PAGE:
The tricks our minds play

I was talking to a friend a few weeks ago about a topic that tends to come and go in my life. It is one that always seems a bit hard to put into words. I can remember a time almost ten years ago when I was sitting on our bed in a loft we were living in. I had this surreal moment when I looked around and thought: all these things happening in my life are all a distraction to get me to not look at the painful stuff. A clearer thought was: working through the painful stuff is what moves you forward to that next level of understanding. It was not a fun time in my life. That day I was alone. Chris was traveling in China and life felt rough, bumpy, and not much fun.

The conversation from a few weeks ago circled back to that same feeling. Do we all have the craziest of lives because it keeps us distracted from the real and raw stuff we are supposed to be looking at the most? We do not want to so we stay hyper-focused on all that we have to do? We stay extremely busy, and then we never have to get really quiet and listen to that voice inside that tells us where we should really be looking? It has been true for me from time to time. I like to think that I am still listening even between all the many responsibilities and deadlines. Am I lying to myself though? Is it really possible? Or do you just need to walk away from it all, whether for a week, or month to really be able to see inside?

I just finished reading a book called “Dinner with Buddha” by Roland Merullo. At first it was a hard book to read. I could not get into it, and then as I found a few morsels of inspiration I was pulled into the quiet, thoughtful ideas inside. While it is a novel, it reads like a self-help book. There were quite a few ideas that come from the story and analogies the author shares. This idea in particular resonated as it made me think of that day ten years ago, and the conversation from a few weeks ago:

“Plugging along at monk-speed, I couldn’t help but wonder if it wasn’t all some kind of trick we were playing on ourselves. Maybe the more we crammed into a day the less we actually experienced. Maybe the addictive hurry was all a kind of racing away from our existential predicament, as if we could outrun old age and death, and as though, if we kept busy enough, kept moving, traveled farther, checked more items off the to-do list on any given day, then, like astronauts in orbit, we’d escape the bonds of ordinary time. Or escape, at least, the manic workings of our minds.” Page 118-119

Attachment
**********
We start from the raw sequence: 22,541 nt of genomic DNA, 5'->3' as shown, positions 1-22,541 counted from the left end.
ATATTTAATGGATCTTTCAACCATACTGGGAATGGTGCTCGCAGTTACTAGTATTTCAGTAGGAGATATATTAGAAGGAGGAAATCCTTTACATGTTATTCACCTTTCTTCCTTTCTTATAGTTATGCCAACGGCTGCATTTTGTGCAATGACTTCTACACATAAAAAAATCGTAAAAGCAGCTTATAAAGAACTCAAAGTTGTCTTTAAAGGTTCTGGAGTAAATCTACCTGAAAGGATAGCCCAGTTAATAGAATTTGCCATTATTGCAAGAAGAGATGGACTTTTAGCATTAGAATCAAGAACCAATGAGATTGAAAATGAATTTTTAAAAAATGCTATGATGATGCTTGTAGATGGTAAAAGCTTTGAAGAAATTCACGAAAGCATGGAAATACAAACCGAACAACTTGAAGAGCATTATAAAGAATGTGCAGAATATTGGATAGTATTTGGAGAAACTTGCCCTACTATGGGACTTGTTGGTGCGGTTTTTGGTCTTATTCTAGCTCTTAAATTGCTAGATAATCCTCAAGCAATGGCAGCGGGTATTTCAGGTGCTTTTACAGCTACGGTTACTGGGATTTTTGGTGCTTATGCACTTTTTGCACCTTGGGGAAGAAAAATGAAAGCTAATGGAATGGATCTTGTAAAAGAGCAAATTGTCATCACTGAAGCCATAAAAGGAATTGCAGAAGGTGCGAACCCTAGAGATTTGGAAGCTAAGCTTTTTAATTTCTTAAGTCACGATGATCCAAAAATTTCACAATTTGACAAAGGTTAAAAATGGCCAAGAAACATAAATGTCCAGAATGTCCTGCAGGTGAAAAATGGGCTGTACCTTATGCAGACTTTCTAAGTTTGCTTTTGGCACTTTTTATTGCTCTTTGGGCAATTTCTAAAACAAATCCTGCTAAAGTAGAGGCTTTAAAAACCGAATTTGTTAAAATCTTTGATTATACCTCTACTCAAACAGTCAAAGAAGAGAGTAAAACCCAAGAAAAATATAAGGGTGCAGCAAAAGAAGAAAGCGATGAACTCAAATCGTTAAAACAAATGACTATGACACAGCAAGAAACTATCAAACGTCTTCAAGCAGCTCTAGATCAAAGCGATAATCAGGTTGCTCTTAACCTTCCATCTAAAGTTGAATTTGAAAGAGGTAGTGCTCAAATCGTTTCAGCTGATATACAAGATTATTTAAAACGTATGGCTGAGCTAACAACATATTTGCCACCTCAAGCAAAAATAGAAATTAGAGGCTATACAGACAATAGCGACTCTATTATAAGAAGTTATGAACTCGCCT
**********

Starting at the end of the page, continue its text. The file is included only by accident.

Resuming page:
Is that truly why we do so much? We are trying to get away from our minds and true thoughts? I sure hope not, but I can see it being true. I know it from the tricks my mind plays on me. Yet I want so badly to slow down, stop moving, get rid of the to-do list and live moment by moment into what my mind wants me to learn, however painful as it may be to look into all that is there for me to learn.

What do you think?

Ordinary Talismans

Common objects. Ordinary. Talismans.

I take two kinds of photos — people and odd objects. You know when you see that toothpick sticking out of the parking meter, or a bike is leaning oddly on its front tire and somehow holding up the weight of itself? Whatever the oddity, I find beauty in the common objects in life found in rare or strange places. At times, we find that a common object strikes a deep chord within us. It brings back memories that are strong and often vivid. Our own talisman of sorts.

Over the weekend we were at a local holiday artisan market that was nested within a new/used hardware store. I saw a few holiday trinkets that started a flowing thought process of the talismans in my life. I saw a bottle opener in the shape of pliers, vintage hammers, and a few construction-esque items that brought back memories of my dad’s plethora of tools meant to help him build, fix, and maintain the homes of many in my hometown. Beside the random fart greeting card, or joke about going bald, tools are often a talisman reminder of my dad. So are the moments when I wished I had watched him fix a pipe, build a deck, or the endless other projects I could have gained valuable and tangible knowledge to bring to my home today.

My other talismans? Pepsi and Daisies. Random, I know, but each remind me of my mom and grandma. My grandma’s daily drink was a Pepsi, and while I do not drink soda, from what I can remember my last 2-liter drinking of Pepsi was with her. It would probably taste nasty to me, like a syrup IV, but it will forever be my reminder of good ‘ole Granny Smith. I can also rarely pass by a daisy and not think of my mom. Sometimes to the point of having tears in my eyes. While I have not embraced, spoken to, or seen her for over twenty years, a daisy can bring back the strongest of memories. They are resilient, last forever, and are the simplest of flowers. While my mom did not last as long as she should have, she was one resilient and simple lady. Call my sappy, but the daisy is a quick reminder of her and her last words to me: “Be strong.”

What are the talismans of your day-to-day world?